When his annual health report revealed that President George W. Bush had been treated for Lyme disease last year, it was enough to spark the usual media follow-ups telling people what the disease is and where it’s most common. What those stories didn’t mention was what has happened here in Wisconsin that puts people in this corner of the state at greater risk. During the last several years, pockets of Lyme-infected ticks have sprung up in parts of the state, including southeastern Wisconsin. This is not the usual pattern. Usually the disease has spread from area of the state to an adjacent part as deer and ticks have migrated naturally.

But one pockets popped up about a decade ago in Marinette County, probably an incursion by some ticks from Michigan’s Upper Peninsula, said Jim Kazmierczak, public health veterinarian with the state Division of Health. And last year, some infected deer ticks were collected from plants around Lake Geneva. “Obviously that’s a big resort area so there’s some public health significance.” In 2005 or ’06, some ticks were found in Kohler-Andrae State Park in Sheboygan County. For several years there has also been a pocket known around Palmyra and the Kettle Moraine State Forest.

Tourism Bid Turned Down
The Press (Posted by
29 Aug 2007
W Gamble
Area: New Zealand

A plan to fly tourists into the Stephens Island tuatara sanctuary in Marlborough has been rejected because of increased disease risks. However, Nelson-based Tuatara Maori Ltd, part-owned by local iwi Ngati Koata, will appeal against the Department of Conservation (DOC) decision, saying it is "unnecessarily conservative". The company wanted to fly in 56 tourists a year – paying about $2000 each – to the nature reserve for guided four-hour tours. There would be a maximum of four tourists with two guides. The company modified its proposal so tuataras would only be observed, not touched.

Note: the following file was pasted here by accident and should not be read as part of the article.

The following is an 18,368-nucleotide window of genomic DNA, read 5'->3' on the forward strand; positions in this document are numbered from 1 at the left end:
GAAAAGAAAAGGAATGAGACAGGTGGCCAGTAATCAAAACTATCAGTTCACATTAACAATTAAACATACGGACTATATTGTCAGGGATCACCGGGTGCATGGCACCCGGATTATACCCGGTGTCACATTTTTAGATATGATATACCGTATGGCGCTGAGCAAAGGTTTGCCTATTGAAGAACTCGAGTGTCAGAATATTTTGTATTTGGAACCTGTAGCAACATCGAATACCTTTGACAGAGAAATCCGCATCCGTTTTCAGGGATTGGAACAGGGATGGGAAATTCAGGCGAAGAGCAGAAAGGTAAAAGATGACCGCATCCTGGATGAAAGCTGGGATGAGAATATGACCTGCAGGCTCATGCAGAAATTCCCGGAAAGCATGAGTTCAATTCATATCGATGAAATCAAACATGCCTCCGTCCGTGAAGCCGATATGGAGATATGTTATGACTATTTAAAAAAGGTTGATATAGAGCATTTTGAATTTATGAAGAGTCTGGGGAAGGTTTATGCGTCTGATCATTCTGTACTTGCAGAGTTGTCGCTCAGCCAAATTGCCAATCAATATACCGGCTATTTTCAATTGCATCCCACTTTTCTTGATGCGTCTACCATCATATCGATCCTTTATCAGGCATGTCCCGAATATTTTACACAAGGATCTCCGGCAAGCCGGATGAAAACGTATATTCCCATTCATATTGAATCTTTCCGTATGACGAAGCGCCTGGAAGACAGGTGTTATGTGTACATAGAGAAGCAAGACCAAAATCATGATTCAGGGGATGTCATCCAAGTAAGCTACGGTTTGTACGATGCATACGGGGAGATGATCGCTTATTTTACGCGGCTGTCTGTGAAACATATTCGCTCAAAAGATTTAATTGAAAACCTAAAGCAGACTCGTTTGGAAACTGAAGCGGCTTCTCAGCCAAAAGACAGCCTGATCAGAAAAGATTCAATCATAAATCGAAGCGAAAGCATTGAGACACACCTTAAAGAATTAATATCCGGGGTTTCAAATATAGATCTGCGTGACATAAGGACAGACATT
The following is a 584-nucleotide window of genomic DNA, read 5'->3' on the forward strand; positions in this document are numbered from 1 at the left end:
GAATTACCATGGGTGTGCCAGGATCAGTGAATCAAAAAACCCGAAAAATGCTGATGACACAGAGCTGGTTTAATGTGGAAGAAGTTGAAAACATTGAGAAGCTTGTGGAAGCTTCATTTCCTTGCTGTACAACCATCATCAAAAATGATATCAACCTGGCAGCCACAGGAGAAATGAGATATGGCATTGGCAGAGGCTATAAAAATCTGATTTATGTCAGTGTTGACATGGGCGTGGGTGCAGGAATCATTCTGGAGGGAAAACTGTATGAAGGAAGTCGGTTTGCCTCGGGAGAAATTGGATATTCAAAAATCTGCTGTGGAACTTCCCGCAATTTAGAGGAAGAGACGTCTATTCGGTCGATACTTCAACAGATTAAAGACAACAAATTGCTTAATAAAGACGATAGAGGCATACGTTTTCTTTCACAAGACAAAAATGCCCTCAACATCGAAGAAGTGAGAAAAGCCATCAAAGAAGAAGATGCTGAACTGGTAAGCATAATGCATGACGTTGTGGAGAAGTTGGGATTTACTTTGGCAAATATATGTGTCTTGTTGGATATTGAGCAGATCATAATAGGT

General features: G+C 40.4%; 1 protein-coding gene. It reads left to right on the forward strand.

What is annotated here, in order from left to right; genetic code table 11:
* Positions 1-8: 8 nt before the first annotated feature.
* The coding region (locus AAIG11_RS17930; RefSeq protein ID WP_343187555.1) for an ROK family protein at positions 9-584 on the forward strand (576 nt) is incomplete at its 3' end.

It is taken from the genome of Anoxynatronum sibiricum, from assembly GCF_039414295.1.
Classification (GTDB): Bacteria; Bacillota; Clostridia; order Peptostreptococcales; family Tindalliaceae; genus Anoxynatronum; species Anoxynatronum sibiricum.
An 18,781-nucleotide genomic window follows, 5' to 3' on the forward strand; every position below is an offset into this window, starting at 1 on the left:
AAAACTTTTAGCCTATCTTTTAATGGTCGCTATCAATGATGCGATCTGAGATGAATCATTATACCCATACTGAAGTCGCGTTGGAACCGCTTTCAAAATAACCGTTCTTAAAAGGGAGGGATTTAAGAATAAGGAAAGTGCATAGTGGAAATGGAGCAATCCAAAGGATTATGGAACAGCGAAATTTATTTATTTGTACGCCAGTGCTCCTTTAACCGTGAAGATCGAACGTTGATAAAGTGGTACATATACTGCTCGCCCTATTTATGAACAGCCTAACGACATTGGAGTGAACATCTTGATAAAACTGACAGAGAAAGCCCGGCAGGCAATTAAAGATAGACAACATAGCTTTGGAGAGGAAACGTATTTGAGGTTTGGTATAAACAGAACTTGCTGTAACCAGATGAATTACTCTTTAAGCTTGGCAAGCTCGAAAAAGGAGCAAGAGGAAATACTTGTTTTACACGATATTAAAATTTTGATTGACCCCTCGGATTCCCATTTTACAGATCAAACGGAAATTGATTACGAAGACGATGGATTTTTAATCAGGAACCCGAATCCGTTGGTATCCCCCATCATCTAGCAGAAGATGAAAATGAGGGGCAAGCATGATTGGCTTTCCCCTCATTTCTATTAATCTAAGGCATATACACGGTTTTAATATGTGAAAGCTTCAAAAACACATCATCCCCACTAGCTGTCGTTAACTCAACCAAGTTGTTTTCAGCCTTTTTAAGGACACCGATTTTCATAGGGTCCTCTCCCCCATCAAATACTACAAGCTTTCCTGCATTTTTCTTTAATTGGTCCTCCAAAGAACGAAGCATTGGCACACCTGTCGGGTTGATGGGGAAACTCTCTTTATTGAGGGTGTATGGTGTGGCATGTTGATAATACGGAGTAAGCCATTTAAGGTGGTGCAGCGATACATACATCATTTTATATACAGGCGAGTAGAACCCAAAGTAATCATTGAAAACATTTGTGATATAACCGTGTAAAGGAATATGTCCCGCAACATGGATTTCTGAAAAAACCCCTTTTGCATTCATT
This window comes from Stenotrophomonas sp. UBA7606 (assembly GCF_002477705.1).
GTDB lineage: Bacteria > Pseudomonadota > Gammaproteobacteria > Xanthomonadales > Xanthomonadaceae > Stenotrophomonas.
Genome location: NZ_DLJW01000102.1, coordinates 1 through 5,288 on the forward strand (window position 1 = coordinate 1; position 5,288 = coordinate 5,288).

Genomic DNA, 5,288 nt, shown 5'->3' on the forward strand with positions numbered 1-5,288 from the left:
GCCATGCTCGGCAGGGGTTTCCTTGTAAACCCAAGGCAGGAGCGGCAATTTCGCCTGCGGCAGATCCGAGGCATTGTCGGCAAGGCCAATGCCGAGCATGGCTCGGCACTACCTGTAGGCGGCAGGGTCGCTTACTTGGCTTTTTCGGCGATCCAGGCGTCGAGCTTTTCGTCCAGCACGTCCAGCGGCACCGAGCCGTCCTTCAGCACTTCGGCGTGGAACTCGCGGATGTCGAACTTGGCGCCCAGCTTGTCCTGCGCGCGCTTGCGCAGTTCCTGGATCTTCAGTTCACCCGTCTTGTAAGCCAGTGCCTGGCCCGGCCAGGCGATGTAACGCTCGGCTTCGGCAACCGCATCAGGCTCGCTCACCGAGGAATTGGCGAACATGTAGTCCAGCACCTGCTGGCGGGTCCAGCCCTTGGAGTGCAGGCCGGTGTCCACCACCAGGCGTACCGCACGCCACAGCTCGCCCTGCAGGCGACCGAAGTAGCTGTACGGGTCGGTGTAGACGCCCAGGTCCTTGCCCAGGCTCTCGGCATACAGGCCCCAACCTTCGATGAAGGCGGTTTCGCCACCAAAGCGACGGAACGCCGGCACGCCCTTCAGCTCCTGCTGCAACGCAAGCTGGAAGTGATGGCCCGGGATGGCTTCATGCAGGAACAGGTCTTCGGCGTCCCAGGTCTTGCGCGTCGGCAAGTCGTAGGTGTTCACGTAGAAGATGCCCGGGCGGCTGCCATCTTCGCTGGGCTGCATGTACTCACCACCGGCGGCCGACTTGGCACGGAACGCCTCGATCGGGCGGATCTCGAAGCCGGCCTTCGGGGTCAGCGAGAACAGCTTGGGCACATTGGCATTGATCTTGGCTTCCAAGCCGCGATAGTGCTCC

. . . DOC Nelson-Marlborough conservator Neil Clifton, who made the decision, said yesterday Tuatara Maori had a comprehensive biosecurity plan, but no system could eliminate the risks to the rare and irreplaceable species. Diseases such as salmonella could devastate the tuatara population, and a fungal disease posed a similar threat to the rare frogs. Both could be inadvertently brought onto the island by visitors. Tuatara Maori managing director Dion Paul said the company was shocked by the decision because DOC field officers had accepted the proposal two years ago.

SCWDS Briefs [PDF]
Southeastern Cooperative Wildlife Disease Study
07 Jul 2007

Table of Contents:
  • SCWDS History Continued: The CapChur GunSCWDS Honored
  • More Interesting HD Events from 2006
  • Fever Ticks
  • Ehrlichia in White-tailed Deer
  • Meningeal Worms in Sika Deer
  • The Devils’ Disease
  • Recent SCWDS Publications Available


State Wants Wild Pig Sightings Reported

County Health Department Warns of Rabies Increase

State Panel Reviewing Rules on Game Farms


Rates and Causes of Mortality in Endangered African Wild Dogs Lycaon pictus: Lessons for Management and Monitoring [online abstract only]
ORYX. 2007 Apr; 41 (2): 215-223
R Woodroffe et al.

Raptor Mortality Due to West Nile Virus in the United States, 2002 [free full-text available]
Journal of Wildlife Diseases. 2007 Apr; 43(2): 206-213
EK Saito et al.

Rabies in Vaccinated Raccoons from Ontario, Canada [free full-text available]
Journal of Wildlife Diseases. 2007 Apr; 43(2): 300-301
R Rosatte et al.

No comments: